It is a well-settled principle that a statute must be read as a whole and in a manner that one part/provision of the act is harmoniously construed in reference to the other provisions of the same Act so as to provide a consistent enactment of the whole statute. 
There are five principles of this Doctrine as laid down by the apex court of India in the case of CIT v. Hindustan Bulk Carrier:
- “While interpreting, the court has a duty to avoid a “head-on clash” at all cost between two sections of the same act
- The interpretation should be done such that the provision of one section doesn’t defeat the purpose of another unless it is impossible to effect a reconciliation between them
- When it is impossible to reconcile the contradictory provisions, then courts must interpret in a way to give as much as possible effect to both provisions
- A Construction that reduces one of the provisions to a “useless lumber” or “dead letter” is not harmonious construction
- Lastly, to harmonize is not to destroy any other statutory provisions.”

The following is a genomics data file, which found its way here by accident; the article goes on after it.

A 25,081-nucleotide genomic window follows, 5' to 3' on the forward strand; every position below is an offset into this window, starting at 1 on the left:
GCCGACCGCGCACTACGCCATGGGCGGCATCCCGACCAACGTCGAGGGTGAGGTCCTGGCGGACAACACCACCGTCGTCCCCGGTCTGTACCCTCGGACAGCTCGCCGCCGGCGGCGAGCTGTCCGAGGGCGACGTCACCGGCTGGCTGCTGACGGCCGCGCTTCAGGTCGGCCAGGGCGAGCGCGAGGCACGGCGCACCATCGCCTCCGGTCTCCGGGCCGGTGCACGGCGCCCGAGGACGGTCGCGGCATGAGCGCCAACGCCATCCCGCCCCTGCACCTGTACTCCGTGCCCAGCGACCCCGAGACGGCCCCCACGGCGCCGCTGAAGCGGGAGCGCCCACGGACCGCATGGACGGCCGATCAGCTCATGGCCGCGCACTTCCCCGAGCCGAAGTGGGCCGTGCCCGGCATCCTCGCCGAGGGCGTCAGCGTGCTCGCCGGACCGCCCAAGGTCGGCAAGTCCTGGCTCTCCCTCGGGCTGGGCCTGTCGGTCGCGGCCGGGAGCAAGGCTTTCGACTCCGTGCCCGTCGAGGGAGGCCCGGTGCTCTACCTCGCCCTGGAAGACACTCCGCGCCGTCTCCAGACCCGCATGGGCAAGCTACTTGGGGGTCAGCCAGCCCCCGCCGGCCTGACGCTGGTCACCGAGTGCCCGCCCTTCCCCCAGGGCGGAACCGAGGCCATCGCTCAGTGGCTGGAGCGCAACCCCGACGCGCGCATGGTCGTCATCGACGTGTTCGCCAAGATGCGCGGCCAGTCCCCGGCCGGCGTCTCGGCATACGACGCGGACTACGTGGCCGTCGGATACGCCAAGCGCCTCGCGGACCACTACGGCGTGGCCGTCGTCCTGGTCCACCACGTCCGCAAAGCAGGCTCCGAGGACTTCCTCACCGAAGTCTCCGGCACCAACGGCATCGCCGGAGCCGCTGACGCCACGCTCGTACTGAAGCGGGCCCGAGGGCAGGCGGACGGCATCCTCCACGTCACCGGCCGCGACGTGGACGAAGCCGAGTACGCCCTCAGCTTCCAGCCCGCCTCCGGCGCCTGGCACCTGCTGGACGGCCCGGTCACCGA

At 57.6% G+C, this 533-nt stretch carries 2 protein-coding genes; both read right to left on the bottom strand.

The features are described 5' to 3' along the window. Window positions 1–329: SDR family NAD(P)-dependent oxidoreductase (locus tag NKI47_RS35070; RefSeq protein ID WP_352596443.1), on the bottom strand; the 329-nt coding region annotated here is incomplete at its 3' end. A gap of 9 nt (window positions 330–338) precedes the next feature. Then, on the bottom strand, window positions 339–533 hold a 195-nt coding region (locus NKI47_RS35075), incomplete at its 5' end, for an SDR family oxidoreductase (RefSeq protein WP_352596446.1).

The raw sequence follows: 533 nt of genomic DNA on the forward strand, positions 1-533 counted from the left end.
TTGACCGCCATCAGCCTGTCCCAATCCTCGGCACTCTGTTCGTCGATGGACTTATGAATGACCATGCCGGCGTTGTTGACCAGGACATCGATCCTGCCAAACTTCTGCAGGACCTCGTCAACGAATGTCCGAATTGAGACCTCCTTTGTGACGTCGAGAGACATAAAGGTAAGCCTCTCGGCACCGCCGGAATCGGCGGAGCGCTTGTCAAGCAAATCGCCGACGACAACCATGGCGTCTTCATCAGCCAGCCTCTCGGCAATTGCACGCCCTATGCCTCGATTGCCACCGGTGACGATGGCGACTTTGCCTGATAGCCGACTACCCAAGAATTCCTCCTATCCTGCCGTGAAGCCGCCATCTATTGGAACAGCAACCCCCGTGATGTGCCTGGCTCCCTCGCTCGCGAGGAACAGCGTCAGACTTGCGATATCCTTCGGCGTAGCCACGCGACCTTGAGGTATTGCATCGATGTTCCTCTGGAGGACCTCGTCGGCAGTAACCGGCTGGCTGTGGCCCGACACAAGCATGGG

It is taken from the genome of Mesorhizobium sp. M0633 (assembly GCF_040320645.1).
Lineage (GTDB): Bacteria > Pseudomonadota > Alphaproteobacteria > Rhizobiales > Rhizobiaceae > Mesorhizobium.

The aforesaid principles give the basic yet clear explanations on the usage of the rule of Harmonious Construction while interpreting parts of any statute.
Moreover, when two provisions of a statute are in apparent conflict with each other, then both must be interpreted in a way that it gives effect to both and no such construction should be adopted that renders either of the provisions useless or inoperative except in the last resort. The Supreme Court has clearly illustrated the use of this principle in Raj Krushna v. Binod Kanungo  case.
Section 33(2) and 123(8) of ROPA, 1951 were in apparent conflict. Where section 33(2) talks about the power of a government servant to nominate or second a person in an election, the other section 123(8) specifies that a government servant cannot assist any candidate in the election except by casting his vote . The court interpreted both sections harmoniously and held that a government servant has both the right to nominate or second a candidate but forbidden to assist in any other manner and he also has the right to vote.